That’s all I know.
I know Mike will appreciate your comments.
I share more about this organic approach in
Elevating Child Care: A Guide to Respectful Parenting
Good words mike, and totally true.
so well said and well written. Kudos to you both!!!
excellent…and yet, i would got to bed each night after a day with my youngun and wonder if i had done enough…we are so silly. nice to see your words, mikey…
Thank you, Mike! This article reminds me of two favorite stories: Ruby in her own time and Leo the Late Bloomer. These stories were included with the district adopted reading programs. I am an early childhood educator who taught Kindergarten and first grade for years. These stories teach children and parents that everyone develops on their own timeline naturally.
Mike: So well put!! I appreciate your comments and plan to share them with all families in my parent-infant classes. It is such a joy to see babies moving gracefully with their own intention, without adult intrusion. Some things cannot be taught by manipulation, but must be explored, experienced and practiced by the baby, “on their own, with our help” as parents provide the baby a safe, comfortable space and the time to delight in their own discovery.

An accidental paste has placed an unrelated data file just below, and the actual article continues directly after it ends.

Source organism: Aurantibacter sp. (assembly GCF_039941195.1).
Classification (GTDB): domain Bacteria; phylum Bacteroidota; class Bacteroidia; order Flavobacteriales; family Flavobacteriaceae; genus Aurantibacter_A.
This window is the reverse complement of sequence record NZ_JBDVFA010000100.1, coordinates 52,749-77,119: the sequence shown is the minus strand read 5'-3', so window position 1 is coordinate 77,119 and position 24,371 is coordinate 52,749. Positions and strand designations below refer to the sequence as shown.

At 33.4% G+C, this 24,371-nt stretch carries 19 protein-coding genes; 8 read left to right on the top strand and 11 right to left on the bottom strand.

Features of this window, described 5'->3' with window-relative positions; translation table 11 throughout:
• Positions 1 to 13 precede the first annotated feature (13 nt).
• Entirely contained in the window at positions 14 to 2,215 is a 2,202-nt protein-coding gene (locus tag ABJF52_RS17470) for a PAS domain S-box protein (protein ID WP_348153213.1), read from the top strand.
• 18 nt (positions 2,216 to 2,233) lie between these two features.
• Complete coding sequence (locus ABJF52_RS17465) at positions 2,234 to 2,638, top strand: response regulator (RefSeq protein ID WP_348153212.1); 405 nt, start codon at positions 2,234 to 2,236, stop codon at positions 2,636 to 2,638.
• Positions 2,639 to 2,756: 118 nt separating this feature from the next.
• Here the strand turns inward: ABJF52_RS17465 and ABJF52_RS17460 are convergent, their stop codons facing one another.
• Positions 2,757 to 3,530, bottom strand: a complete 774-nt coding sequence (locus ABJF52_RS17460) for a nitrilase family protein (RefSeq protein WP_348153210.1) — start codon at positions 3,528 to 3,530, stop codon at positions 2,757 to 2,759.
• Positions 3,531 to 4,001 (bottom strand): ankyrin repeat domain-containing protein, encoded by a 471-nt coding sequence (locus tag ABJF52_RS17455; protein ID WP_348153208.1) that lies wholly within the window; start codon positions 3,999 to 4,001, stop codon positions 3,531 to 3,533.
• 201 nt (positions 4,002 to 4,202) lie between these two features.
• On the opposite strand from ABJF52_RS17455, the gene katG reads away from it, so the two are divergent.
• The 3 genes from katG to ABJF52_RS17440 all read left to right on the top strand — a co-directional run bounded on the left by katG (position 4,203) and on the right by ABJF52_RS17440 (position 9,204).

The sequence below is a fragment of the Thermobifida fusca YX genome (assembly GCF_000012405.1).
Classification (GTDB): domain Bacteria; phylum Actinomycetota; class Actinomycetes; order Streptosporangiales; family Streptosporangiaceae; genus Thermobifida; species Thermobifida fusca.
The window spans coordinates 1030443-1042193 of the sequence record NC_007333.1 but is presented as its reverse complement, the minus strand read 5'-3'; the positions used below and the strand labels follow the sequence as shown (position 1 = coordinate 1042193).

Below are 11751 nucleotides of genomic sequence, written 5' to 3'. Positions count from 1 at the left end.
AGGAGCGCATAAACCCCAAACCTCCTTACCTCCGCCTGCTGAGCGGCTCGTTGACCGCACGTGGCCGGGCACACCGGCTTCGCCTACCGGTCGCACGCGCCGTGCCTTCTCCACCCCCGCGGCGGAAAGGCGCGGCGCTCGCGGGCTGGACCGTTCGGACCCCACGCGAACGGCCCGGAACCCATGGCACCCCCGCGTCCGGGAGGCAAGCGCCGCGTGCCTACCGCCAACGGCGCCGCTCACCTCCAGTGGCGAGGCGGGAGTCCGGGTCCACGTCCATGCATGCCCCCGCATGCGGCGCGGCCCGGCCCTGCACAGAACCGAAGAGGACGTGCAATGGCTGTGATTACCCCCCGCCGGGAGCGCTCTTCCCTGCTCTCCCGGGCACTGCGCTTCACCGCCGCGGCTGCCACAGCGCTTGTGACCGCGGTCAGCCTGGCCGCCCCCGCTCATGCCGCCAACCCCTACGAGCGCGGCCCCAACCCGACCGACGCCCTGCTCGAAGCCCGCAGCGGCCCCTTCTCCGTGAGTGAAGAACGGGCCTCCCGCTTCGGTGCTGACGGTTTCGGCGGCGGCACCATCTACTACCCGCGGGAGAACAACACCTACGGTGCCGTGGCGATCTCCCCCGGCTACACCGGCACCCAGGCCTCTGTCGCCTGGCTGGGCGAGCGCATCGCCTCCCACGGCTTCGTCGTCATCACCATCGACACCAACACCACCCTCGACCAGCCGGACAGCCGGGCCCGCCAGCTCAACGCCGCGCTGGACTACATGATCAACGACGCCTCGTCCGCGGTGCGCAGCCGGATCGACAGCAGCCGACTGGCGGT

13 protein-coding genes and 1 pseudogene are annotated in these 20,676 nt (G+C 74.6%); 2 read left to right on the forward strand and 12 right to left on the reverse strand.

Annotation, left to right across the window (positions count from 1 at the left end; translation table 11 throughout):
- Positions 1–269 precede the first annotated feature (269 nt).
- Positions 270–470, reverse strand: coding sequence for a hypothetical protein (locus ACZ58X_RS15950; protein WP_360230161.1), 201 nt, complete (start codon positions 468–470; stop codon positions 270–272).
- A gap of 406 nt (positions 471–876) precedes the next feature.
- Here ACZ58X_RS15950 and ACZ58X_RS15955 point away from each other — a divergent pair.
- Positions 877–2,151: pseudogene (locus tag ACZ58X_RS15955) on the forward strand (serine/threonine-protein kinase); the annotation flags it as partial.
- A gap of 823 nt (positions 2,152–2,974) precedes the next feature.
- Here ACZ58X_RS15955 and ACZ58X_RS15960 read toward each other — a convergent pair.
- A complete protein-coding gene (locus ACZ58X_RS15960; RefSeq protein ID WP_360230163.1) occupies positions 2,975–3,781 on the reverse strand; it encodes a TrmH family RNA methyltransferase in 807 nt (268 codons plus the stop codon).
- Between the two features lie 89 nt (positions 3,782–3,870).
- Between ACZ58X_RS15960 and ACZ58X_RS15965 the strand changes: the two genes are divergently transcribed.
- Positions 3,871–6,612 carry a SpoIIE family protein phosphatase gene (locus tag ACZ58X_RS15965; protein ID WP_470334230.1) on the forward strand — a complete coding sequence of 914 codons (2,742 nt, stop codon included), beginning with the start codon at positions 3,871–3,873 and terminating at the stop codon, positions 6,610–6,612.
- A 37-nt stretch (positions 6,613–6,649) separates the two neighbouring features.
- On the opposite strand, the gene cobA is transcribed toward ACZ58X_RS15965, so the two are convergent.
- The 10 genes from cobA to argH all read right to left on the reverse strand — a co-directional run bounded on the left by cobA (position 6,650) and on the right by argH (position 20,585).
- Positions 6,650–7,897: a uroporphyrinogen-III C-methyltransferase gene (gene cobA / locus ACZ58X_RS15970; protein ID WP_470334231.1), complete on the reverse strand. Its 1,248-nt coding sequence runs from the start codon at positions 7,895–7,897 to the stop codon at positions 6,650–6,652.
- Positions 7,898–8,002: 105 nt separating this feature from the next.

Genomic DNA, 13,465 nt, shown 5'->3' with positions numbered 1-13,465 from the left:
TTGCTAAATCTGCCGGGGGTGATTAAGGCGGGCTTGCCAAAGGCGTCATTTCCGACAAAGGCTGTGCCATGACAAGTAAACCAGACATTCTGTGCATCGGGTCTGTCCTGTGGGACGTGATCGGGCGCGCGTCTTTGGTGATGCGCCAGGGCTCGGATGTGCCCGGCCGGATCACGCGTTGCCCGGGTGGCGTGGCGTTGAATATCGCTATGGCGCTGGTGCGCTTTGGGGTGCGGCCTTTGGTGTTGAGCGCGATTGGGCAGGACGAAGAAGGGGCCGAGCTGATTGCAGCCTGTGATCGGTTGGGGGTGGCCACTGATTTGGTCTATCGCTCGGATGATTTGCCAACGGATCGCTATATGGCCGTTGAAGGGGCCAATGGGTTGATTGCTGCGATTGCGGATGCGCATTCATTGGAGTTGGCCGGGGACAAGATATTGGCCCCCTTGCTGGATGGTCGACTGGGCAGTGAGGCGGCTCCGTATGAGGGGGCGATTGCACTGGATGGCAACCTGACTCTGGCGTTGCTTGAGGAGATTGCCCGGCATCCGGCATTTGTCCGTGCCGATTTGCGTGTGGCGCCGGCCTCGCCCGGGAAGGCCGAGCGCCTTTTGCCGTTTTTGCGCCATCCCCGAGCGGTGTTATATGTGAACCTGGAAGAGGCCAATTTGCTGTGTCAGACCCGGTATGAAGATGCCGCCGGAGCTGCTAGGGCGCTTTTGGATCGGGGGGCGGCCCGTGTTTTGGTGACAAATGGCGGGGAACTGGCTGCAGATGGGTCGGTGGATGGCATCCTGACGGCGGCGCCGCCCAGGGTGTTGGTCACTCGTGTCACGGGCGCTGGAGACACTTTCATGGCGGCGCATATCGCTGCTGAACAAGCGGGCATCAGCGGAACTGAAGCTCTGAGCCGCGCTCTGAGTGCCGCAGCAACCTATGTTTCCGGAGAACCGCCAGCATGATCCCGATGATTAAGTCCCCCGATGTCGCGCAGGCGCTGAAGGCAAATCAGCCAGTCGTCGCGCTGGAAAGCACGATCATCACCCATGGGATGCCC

Lee – thanks for taking the time to comment and for your kind and encouraging words. I consider it high praise from a professional with your experience and background.
It takes a lot of thoughtfulness to really sit back and observe children. I found myself having a hard time with this many times with my own children. What you say here makes good sense and I believe many parents crave such guidance. For those that agree with this perspective, it will hopefully help them to gain some clarity for themselves and to feel at ease. Then they can fully enjoy the beauty of observing their children develop naturally, which is a true gift.
Kudos to you for sharing your thoughts and insights!
Mike, among dads you are a great leader. Thank you for showing how to blow the fuse of our internal wiring and learn how to sit back and treasure observing children learn at their own pace resulting in the pleasure that learning brings. Hurray!
GREAT post (and hilarious!).
Mike, Thank you so much for sharing a very beautiful and loving perspective from a dad. My husband is an amazing father and has values and priorities very much in line with what you’ve written here. Our two year old daughter crawled with her belly off the floor at 11 months and took her first steps just shy of 18 months. We never pushed her or tried to help. We just sat back, observed, supported and have enjoyed her reaching all her “milestones” on her own time frame. Thanks again for a wonderful post.
Give that man a hug — this RIE thing is not easy for us.
Beautifully said Mike. Thank you for your insightful words. There’s nothing better than getting the Dads on board. 🙂